For each full text, the Nested Knowledge software will parse the full text PDF (pull out all of the textual information) and keep track of where each letter, word, sentence, etc. is located in the PDF file. This enables us to locate any recommendations generated by GPT-4 in order to confirm that each recommendation does in fact exist in the document.
The prompt is the only aspect of the process that is not user configurable; we use it to tell GPT-4 to return the tag recommendations in a format that our software can interpret. As the background job runs, we make one request to the OpenAI API per study, then once OpenAI has returned the result, we attempt to match each generated recommendation back to its location in the PDF. If no location can be found, or if the recommendation does not exactly match the text in that location, it is discarded.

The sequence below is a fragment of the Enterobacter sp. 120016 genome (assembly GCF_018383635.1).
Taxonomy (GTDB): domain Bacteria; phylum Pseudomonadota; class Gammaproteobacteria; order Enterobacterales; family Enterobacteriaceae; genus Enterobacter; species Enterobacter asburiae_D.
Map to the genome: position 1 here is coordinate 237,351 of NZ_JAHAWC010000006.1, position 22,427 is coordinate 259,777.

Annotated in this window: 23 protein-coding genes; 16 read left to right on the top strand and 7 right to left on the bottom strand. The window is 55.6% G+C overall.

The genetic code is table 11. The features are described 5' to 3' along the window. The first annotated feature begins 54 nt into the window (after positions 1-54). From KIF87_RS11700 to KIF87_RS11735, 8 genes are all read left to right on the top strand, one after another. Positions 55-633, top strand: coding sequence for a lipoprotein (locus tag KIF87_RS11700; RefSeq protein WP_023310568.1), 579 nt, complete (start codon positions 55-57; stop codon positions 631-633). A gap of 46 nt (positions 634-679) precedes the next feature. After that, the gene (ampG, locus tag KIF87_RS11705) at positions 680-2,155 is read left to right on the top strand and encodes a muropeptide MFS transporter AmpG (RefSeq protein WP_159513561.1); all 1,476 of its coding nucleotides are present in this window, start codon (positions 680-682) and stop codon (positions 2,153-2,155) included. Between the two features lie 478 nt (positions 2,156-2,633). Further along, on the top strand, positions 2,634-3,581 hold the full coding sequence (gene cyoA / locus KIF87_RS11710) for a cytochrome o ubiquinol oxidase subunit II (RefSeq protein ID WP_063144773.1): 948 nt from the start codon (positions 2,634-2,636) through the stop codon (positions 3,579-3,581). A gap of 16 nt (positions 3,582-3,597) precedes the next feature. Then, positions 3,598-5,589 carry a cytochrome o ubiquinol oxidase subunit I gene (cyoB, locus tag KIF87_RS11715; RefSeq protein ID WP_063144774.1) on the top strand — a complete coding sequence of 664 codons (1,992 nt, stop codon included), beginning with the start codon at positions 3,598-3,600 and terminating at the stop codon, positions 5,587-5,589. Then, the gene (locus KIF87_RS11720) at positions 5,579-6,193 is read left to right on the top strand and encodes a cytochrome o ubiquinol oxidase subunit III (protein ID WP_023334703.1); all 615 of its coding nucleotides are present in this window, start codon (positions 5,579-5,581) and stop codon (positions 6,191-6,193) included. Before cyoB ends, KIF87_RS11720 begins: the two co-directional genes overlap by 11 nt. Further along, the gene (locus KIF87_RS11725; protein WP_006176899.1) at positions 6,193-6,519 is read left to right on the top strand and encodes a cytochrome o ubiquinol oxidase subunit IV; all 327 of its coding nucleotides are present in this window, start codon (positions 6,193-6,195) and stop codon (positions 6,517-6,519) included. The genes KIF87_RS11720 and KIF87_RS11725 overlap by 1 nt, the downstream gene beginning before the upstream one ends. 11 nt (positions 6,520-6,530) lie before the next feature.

Caveats. Known Issues.
With this new integration, it’s important to note that we are sending some information to a third party, namely OpenAI. However, we take care to limit that data to only the above mentioned; none of your personally identifiable data is shared as part of our API requests. Additionally, according the the OpenAI API data use policies at the time of this writing, none of the data sent to OpenAI will be used to train or improve their models, and will not be retained for more than 30 days. However, if you are uncomfortable with sharing any data with OpenAI, simply don’t turn on Smart Tag Recommendations.